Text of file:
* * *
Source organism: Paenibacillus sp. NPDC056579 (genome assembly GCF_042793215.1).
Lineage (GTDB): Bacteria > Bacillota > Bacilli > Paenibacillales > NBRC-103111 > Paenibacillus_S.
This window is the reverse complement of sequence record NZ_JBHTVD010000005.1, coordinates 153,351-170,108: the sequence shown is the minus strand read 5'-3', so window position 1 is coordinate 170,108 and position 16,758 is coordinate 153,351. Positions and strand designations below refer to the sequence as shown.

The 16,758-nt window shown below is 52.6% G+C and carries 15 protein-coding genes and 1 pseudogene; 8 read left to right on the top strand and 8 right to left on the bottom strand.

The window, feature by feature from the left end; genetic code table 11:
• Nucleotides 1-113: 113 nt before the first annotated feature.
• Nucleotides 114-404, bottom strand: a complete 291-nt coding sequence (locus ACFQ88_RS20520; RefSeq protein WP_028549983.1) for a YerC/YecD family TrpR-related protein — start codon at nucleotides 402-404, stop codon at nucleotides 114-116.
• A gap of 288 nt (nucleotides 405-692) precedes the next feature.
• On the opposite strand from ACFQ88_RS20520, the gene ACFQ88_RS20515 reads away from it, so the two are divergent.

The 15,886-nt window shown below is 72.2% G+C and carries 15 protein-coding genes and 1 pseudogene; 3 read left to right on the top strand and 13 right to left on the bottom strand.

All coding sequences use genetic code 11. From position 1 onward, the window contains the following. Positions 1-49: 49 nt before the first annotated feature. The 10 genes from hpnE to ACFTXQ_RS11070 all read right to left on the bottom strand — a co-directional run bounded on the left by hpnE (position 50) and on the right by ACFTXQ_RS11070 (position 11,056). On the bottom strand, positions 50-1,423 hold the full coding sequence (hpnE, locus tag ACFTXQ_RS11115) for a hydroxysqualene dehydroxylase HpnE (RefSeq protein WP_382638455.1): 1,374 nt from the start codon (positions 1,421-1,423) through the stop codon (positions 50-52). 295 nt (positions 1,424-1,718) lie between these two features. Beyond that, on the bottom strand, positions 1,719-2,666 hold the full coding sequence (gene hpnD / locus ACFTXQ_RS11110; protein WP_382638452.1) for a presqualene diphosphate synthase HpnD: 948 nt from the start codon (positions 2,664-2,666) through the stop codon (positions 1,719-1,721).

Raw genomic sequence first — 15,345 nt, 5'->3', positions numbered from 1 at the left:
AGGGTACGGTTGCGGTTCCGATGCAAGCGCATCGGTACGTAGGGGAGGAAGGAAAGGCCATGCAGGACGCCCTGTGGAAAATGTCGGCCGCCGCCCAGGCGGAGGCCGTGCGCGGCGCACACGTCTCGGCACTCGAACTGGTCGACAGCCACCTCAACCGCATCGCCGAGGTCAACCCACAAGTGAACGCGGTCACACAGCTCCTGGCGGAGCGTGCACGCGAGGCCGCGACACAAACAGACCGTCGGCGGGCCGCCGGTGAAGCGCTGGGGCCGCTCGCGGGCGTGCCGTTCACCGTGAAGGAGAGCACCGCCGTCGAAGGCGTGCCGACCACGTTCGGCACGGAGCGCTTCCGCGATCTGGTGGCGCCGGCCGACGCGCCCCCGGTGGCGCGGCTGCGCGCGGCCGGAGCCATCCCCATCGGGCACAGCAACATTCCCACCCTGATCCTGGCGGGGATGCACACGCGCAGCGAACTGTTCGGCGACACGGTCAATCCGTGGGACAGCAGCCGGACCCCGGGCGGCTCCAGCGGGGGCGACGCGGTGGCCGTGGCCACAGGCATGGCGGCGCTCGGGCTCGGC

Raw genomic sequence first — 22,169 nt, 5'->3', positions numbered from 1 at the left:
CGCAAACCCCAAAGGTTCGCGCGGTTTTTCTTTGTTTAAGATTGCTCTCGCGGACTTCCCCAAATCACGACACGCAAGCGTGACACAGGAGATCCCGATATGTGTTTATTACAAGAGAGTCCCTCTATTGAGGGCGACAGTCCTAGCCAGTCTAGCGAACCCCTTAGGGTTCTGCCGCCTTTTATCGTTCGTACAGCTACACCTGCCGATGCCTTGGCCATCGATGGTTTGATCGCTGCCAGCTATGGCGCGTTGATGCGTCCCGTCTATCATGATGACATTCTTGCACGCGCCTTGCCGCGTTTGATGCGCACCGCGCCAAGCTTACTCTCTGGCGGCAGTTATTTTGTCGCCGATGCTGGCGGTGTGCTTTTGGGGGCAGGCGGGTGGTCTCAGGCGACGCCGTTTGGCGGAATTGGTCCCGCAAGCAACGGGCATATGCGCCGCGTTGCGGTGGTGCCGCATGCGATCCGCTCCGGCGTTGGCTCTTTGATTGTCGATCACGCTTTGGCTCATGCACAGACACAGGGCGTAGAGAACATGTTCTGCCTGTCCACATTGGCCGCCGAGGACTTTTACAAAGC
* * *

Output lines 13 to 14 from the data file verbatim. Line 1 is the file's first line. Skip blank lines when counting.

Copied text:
AGGGTACGGTTGCGGTTCCGATGCAAGCGCATCGGTACGTAGGGGAGGAAGGAAAGGCCATGCAGGACGCCCTGTGGAAAATGTCGGCCGCCGCCCAGGCGGAGGCCGTGCGCGGCGCACACGTCTCGGCACTCGAACTGGTCGACAGCCACCTCAACCGCATCGCCGAGGTCAACCCACAAGTGAACGCGGTCACACAGCTCCTGGCGGAGCGTGCACGCGAGGCCGCGACACAAACAGACCGTCGGCGGGCCGCCGGTGAAGCGCTGGGGCCGCTCGCGGGCGTGCCGTTCACCGTGAAGGAGAGCACCGCCGTCGAAGGCGTGCCGACCACGTTCGGCACGGAGCGCTTCCGCGATCTGGTGGCGCCGGCCGACGCGCCCCCGGTGGCGCGGCTGCGCGCGGCCGGAGCCATCCCCATCGGGCACAGCAACATTCCCACCCTGATCCTGGCGGGGATGCACACGCGCAGCGAACTGTTCGGCGACACGGTCAATCCGTGGGACAGCAGCCGGACCCCGGGCGGCTCCAGCGGGGGCGACGCGGTGGCCGTGGCCACAGGCATGGCGGCGCTCGGGCTCGGC

Raw genomic sequence first — 22,169 nt, 5'->3', positions numbered from 1 at the left: